Again and again the data show that people of color in the U.S. are disproportionately, and systematically, stopped, frisked, arrested, and exposed to the use of force by police. Police departments and communities across the U.S. are struggling with these realities and with what has become a glaring divide in how Americans experience and relate to policing. This special collection includes research from nonprofits, foundations, and university based research centers, who have not only described and documented the issue but who also provide much-needed recommendations for addressing this chronic and tragic problem.

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To Protect and Serve? Unequal Treatment in the Billings Police Department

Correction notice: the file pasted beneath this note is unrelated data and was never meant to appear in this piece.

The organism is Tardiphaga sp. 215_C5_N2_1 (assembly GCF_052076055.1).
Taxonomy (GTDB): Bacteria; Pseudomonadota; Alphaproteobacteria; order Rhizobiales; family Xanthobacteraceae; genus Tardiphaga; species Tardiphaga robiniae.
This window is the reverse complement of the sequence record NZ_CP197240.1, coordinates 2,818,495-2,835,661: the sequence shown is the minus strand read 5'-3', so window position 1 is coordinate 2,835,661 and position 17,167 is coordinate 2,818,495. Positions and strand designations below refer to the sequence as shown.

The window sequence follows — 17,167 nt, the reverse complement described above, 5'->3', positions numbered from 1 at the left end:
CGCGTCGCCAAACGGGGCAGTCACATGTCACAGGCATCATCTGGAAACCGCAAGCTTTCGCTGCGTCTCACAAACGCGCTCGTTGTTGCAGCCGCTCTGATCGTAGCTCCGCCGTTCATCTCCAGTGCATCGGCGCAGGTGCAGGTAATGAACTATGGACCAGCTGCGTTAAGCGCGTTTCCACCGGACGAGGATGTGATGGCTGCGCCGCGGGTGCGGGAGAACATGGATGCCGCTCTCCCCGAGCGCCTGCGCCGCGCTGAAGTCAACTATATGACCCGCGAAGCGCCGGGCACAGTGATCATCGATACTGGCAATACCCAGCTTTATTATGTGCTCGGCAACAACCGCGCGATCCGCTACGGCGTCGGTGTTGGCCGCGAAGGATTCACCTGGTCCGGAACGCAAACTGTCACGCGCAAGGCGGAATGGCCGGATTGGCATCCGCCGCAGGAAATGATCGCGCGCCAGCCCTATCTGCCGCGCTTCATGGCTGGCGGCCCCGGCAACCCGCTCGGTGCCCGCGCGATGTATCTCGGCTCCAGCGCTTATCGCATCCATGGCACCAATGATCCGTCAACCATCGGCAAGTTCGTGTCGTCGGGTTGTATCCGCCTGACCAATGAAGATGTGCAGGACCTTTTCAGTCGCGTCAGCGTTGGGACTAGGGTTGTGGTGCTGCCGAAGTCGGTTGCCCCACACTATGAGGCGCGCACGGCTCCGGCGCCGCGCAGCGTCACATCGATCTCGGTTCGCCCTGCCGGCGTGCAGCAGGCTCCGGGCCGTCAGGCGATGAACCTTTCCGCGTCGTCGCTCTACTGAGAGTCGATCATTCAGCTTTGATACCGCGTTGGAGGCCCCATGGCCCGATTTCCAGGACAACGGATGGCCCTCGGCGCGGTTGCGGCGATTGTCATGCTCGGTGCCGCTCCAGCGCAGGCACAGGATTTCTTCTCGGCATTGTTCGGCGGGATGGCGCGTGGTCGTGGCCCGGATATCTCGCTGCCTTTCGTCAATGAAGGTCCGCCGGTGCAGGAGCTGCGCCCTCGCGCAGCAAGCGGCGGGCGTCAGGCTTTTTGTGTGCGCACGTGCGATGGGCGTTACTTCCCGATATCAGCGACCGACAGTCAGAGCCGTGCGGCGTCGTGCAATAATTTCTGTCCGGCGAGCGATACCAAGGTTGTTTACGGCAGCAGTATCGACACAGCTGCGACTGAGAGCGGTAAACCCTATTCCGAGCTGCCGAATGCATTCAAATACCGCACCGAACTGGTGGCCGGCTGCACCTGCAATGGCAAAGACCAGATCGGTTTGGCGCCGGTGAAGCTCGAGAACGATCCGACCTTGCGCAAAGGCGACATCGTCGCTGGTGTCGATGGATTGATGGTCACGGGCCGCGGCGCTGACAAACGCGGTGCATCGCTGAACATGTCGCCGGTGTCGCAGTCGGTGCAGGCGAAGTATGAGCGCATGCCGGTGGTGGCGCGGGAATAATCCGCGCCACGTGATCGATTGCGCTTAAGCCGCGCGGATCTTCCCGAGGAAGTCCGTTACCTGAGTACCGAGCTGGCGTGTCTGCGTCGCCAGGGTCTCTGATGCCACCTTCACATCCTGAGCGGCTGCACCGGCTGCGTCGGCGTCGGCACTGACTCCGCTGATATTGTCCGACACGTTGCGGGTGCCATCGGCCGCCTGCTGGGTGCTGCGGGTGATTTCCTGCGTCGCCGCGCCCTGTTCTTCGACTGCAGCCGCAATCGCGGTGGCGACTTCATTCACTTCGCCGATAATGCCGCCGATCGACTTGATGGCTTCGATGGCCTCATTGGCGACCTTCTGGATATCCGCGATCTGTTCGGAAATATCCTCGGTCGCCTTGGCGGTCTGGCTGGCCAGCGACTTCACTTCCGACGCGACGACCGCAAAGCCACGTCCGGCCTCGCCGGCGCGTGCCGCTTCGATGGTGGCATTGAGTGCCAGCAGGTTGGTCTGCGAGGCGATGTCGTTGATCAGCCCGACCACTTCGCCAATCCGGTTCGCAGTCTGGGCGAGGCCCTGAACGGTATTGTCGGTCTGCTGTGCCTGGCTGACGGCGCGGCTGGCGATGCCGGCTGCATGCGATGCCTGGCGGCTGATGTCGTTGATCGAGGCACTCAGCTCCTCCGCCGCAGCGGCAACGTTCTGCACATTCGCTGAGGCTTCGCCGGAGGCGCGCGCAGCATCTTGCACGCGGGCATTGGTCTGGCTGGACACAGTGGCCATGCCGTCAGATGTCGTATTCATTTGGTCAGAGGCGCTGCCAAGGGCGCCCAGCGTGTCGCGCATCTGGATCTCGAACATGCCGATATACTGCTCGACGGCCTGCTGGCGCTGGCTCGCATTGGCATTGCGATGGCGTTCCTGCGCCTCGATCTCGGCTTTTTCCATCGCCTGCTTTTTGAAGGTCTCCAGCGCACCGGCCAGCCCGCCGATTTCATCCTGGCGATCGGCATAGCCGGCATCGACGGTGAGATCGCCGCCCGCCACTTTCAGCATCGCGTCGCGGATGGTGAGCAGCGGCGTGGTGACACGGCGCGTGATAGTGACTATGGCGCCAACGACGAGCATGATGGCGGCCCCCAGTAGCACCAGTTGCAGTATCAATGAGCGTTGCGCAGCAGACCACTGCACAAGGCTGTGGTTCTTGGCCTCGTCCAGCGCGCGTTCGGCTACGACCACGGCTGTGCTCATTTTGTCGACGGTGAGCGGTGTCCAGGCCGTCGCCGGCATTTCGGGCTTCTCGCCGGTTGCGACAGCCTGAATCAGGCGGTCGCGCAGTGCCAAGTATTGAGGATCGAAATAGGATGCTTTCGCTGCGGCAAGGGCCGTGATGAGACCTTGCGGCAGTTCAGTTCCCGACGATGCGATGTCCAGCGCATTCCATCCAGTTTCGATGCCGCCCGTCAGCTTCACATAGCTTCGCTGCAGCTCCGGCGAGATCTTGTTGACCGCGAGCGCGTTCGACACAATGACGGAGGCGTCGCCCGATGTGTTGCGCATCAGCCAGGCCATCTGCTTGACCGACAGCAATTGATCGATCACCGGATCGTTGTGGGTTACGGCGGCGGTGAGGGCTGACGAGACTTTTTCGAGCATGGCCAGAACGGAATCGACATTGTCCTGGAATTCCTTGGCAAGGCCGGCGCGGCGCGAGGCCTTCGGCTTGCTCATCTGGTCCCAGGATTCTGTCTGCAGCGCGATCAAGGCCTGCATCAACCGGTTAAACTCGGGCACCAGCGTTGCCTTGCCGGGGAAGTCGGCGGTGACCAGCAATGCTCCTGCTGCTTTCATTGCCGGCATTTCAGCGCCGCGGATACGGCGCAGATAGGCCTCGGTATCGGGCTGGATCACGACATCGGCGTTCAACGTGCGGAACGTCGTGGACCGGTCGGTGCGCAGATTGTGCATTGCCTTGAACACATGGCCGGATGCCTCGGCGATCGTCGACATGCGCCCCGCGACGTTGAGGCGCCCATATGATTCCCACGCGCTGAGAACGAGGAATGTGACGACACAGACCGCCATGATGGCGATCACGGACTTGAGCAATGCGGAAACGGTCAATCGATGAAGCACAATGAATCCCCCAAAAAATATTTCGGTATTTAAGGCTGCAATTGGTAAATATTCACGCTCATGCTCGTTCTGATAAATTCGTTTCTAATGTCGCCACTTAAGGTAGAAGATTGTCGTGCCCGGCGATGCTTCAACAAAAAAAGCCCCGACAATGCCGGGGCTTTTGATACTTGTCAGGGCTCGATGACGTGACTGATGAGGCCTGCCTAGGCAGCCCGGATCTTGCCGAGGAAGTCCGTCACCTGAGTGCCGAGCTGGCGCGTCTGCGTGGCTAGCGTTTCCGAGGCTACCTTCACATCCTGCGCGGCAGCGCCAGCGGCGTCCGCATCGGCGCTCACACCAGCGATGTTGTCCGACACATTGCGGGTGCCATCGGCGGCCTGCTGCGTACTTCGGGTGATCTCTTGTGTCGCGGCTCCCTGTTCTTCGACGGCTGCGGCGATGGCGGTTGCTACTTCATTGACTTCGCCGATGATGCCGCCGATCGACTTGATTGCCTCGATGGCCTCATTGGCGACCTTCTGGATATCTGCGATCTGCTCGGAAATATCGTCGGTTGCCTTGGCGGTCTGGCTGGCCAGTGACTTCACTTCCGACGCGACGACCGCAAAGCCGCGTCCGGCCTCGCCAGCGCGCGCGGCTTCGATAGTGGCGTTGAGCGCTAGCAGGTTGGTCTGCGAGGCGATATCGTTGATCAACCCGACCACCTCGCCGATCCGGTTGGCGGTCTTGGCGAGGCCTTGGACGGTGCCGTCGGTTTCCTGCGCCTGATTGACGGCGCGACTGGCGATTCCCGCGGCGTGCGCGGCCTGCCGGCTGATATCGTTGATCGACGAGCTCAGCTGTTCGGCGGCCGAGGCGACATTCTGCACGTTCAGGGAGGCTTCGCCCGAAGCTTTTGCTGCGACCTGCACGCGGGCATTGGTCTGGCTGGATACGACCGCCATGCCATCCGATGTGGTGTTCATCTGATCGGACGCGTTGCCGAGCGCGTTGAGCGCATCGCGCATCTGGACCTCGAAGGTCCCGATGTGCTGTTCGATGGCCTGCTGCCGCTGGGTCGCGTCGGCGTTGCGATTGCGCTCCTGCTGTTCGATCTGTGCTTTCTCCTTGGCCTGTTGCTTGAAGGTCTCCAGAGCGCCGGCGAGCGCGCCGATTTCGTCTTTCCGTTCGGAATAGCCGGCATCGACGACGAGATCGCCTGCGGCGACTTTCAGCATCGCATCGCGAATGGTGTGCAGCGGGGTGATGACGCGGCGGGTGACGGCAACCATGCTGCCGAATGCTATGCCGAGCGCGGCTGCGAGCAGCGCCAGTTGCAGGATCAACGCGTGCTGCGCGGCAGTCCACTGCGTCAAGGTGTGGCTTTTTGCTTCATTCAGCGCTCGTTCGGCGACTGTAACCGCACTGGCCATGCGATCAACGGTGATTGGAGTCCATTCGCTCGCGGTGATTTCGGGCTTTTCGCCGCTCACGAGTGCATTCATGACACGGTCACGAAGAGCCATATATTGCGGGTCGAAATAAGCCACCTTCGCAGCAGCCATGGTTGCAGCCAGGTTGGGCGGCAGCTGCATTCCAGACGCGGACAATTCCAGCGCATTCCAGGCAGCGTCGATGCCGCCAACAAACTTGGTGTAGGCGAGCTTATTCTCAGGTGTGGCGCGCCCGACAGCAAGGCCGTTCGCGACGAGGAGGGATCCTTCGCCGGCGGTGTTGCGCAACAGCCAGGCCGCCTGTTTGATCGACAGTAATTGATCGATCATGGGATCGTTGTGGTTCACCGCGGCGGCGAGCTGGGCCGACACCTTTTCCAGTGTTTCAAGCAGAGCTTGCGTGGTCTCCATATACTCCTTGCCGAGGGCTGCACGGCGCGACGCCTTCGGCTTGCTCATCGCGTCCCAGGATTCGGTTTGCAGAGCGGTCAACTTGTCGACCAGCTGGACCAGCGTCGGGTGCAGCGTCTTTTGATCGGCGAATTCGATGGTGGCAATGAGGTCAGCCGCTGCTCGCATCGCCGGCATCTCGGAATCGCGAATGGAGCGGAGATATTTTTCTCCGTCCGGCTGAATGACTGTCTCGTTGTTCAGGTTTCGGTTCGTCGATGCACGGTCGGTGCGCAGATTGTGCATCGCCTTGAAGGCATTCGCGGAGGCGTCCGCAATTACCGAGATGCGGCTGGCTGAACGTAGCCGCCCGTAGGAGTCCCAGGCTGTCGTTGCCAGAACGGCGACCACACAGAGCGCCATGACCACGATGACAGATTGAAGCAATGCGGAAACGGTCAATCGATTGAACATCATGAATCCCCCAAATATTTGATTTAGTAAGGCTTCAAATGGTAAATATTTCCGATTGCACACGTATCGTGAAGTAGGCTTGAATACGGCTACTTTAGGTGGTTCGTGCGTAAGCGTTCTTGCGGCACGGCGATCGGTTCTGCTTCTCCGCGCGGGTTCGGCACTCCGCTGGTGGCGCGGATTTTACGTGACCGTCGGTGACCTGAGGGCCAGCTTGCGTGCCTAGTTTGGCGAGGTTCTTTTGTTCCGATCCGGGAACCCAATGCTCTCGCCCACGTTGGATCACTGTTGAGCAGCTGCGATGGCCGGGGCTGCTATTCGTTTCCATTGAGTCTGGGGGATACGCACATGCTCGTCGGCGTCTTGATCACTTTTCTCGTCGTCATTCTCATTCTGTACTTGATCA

October 1, 2005

In recent years, the Billings Police Department and its leadership have been in the news with reports of accusations of police brutality and misconduct. A study conducted by Montana People's Action (mpa) reveals deeper problems within the police department that lead to distrust and fear among residents of certain parts of the city. The study has found that in the Southside neighborhood, the Police Department is known for racial profiling and discrimination, gender discrimination, mistreatment of domestic violence victims, and demeaning treatment of low-income residents. Surveys comparing the sentiments of residents of the Heights and residents of the Southside uncover two sides of the Billings Police Department – one side that serves and protects the wealthier white residents of the city, another that ignores or abuses their poorer neighbors and people of color.

Racial Bias & Profiling